Welfare requirements for egg production will in time realign to the middle ground, delegates attending the International Egg Commission Spring conference in London have been told.
Just over 200 delegates attended proceedings with 30 egg producing countries represented such as the USA, China, Australia, Mexico and delegates from across the EU-27 member states.
Beginning proceedings Prof David Hughes of Imperial College, London, discussed where money is being made in the grocery sector and how a power shift in the global food industry was squeezing producers.
“At one end power is moving towards owners of genetic rights, that could be breeding companies, then at the other end you got the major international retailers who own the routes to consumers and shoppers,” he said.
“Everyone else gets the squeezed unless they’ve got something that’s proprietary to them that people value and food manufacturers have got something called ‘brands’ which are very valuable.”
“The real challenge in the commodity industry is how to get special value when we haven’t got intellectual property that’s valuable.”
On production methods Prof Hughes said he believed there would come a day when world egg production would realign to a middle ground in terms of welfare.
“We don’t have enough space for all-singing and all-dancing organic animal welfare but there is a middle ground that is rational,” he said.
Along with the variety of marketing, production and trade sessions attendees heard about the increasing importance of corporate social responsibility (CSR) to the industry and how the IEC is working with farmers to establish a global framework for the industry.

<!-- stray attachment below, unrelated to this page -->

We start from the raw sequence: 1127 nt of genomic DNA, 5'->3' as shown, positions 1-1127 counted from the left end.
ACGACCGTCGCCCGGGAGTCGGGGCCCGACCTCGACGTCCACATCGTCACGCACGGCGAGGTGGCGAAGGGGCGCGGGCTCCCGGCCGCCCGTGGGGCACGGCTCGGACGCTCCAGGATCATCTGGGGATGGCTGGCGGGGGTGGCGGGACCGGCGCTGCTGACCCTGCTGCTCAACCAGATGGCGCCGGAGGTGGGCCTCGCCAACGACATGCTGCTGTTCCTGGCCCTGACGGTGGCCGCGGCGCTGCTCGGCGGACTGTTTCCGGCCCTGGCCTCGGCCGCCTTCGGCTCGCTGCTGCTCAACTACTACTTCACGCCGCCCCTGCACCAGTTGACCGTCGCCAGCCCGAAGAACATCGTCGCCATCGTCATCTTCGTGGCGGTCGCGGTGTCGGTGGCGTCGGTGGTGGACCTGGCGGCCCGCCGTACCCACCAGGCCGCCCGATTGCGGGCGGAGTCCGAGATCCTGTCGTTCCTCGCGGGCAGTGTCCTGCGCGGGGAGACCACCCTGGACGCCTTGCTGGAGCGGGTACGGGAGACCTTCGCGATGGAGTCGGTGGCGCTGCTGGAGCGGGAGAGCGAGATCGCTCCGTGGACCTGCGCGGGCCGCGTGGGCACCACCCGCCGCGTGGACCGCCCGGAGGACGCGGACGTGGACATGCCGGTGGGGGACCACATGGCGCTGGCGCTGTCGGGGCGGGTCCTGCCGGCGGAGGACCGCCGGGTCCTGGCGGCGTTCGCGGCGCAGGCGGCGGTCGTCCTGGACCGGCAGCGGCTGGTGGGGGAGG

IEC chairman Joanne Ivy told delegates that the “Farmers Care” statement adopted last year would be the basis of the CSR strategy of the organisation.
“Farmers care about producing the highest quality safest product; they care about their environment, providing choice, the welfare of their hens and feeding our growing populations,” she said.
Rudd Zanders from Rondeel also introduced delegates to the Roundel System of egg production being pioneered in The Netherlands, which is creating almost a new category in egg production.
Not quite barn and not quite free-range the system involves circular units which allow hens access to the outside while remaining in an enclosed space.
This was a reaction to losses in The Netherlands from AI and has received the highest approval from all the nation’s animal welfare organisations. Plans are to build five more of the 30,000-bird units in The Netherlands before 2012 and one unit outside, possibly in Belgium or Holland.
CEO of the largest pork producer in the UK, Danish owned Tulip, Steve Murrells emphasised five key points in keeping retailers on side, flexibility of supply, speed of response, innovation, competitiveness and partnerships.
Rabobank analyst Nan-Dirk Mulder outlined how competition for land will affect production of feed grains as well as how egg consumption will sky-rocket in developing nations such as China.
In the next two decades 40% of growth in egg production will be in China with the next largest coming from India (11%), Indonesia (6%) and the Ukraine (4%) but to reach this there will need to be a 30% increase in yields globally.
Mr Mulder said 180m hectares of unused arable land could help meet this increase, with the majority of it in Brazil (54%), the former Soviet Union (21%), the USA (11%) and the EU (11%).
Finally, Dr Michael MacLeod from the Food and Agriculture Office of the UN and Dr Adrian Williams from Cranfield University presented on the greenhouse gas emissions which come from the production of eggs.
Mr MacLeod said preliminary figures from his studies indicated eggs produced only 0.5% of humans greenhouse gas emissions, compared with 4.4% for beef and 2% for milk.
Dr Williams found eggs compared well with around 3kg of CO2 or equivalent gas emissions per 100g of edible protein. This contrasts with about 10kg of CO2 for beef or lamb.